However you express your creativity, you need undisturbed time for its expression. One of the best ways to crush your creativity is to avoid setting boundaries that others will respect.
Virgina Woolf wrote at length about the importance of having a room of one’s own. With all respect, I’d take it further. You need a life of your own, one that isn’t constantly interrupted by the child who can’t find his shoes, the teenager who urgently needs a ride to the mall, and the mate who wants to know who used the last light bulb.
It seems to be a law that, whenever you go into that room of your own and close the door, everyone wants to open it. This, however, isn’t a law of nature. Unlike the law of gravity, you can change it, but it’s going to take moral fortitude, fueled by the conviction that a life of your own is important.
The key to upsetting the law of interruption is to closely examine the idea wanting time for yourself is selfish. My guide on this subject is Edward Bach, M.D., who also created the Bach Flower Remedies, designed to deal with emotional imbalances.
Many of us learned that to follow our deepest desires is to be selfish, despite Shakespeare’s observation that we’re true to ourselves we will be false to no one else. In Dr. Bach’s view selfishness consists, not in honoring our own desires, but in interfering with the desires of others.
In other words, anyone who wants to interfere with the time you’ve set aside for yourself is saying, “Don’t be selfish and do what you want. Be unselfish and do what I want (so I can be selfish).”
Your beloved family and friends don’t think of themselves as interfering. They may be upset that something seems more important to you than them. They want reassurance. They want to know that they’re LOVED.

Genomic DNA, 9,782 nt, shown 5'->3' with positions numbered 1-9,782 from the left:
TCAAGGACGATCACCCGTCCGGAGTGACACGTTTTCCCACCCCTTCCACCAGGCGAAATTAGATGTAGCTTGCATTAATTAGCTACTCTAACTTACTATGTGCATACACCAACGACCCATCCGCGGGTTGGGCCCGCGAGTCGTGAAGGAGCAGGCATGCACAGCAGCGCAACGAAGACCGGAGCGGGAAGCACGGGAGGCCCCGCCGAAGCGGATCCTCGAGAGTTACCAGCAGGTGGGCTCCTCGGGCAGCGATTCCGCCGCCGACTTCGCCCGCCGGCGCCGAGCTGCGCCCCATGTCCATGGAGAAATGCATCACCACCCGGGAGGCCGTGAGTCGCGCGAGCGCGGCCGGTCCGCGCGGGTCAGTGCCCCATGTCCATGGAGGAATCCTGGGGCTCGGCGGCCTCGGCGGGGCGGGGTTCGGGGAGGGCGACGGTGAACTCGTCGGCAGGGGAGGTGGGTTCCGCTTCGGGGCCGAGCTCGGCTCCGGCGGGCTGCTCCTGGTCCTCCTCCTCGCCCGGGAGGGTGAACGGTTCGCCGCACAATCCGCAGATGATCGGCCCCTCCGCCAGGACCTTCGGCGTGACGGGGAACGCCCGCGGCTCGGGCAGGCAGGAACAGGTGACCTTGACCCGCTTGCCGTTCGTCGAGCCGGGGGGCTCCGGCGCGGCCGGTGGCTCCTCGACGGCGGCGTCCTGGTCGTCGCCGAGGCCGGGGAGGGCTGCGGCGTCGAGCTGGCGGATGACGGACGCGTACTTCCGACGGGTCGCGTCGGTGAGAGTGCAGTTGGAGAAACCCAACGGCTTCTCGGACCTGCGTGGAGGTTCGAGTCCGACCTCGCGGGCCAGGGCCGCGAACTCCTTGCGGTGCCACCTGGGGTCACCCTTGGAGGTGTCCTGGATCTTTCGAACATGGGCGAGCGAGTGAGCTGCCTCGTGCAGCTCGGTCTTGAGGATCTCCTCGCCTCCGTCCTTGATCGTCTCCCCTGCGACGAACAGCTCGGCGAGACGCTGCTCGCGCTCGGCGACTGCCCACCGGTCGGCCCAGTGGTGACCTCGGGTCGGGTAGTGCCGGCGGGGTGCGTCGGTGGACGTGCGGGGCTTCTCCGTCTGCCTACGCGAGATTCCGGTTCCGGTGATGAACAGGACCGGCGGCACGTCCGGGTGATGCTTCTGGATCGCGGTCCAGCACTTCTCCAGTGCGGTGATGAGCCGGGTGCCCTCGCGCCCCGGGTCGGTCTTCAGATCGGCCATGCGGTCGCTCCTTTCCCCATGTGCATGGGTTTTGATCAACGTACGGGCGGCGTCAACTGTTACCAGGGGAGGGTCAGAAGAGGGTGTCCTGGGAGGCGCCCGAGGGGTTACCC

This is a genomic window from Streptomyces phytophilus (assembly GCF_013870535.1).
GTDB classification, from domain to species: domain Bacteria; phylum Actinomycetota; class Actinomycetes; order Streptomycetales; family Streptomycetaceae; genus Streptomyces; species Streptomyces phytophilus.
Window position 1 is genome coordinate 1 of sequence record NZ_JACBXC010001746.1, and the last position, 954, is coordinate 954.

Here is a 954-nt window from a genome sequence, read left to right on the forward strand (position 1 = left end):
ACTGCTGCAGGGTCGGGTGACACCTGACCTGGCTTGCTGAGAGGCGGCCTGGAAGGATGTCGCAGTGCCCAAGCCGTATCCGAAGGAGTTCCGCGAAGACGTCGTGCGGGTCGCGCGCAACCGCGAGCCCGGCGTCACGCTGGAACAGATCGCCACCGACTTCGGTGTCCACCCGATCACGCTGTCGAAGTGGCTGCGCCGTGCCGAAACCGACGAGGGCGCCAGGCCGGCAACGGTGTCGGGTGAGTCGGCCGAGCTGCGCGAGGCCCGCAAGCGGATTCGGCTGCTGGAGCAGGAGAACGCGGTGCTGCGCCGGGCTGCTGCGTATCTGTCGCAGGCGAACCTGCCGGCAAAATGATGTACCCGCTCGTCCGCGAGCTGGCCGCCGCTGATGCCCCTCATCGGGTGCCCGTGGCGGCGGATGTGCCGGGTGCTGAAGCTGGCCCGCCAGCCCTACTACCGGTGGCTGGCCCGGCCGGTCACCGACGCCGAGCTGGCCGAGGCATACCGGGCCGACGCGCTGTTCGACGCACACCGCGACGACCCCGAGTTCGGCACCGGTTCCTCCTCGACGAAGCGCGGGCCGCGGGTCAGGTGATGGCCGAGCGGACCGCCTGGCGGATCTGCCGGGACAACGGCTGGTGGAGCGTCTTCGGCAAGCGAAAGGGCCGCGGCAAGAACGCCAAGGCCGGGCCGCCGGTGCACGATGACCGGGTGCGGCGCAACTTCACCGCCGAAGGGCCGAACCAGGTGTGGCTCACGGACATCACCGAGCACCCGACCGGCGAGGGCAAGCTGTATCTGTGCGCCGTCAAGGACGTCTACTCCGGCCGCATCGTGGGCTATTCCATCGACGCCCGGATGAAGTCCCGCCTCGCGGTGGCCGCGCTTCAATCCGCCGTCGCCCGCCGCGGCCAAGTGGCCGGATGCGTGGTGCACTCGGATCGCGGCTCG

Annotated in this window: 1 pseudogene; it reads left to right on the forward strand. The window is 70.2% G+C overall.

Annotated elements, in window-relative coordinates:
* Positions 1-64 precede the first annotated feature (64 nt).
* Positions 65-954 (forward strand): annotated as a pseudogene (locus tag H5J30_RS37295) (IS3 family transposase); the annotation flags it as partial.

And the truth may be that after the sixth interruption in as many minutes, you may not be overflowing with love. They’re right to be worried.
Everyone’s situation is unique, so you’ll have to figure out the particulars of how to shift the dynamics in your relational world. You may find these general guidelines helpful.
1. Believe in yourself and in your creative urges. Honor them as if you needed them to survive and thrive. You do.
2. The more you respect yourself and your creativity, the more you will automatically draw respect from others.
3. The more you insist on fulfilling your needs, the more interest you’ll have in helping others fulfill theirs.
4. To whatever extent possible, include others in your creative life. If you write paranormal fiction, ask “What’s a good name for a vampire?” If you paint, ask others to be on the lookout for compelling views in nature. Do whatever works to make them feel included rather than excluded.
5. Finally, consider this analogy. If you were a car, you wouldn’t say you’re too busy taking people to where they need to go to stop in for a checkup/tuneup, because you know a car can’t do what it has to do unless it gets serviced. Know this applies to your creative life, and communicate it to others.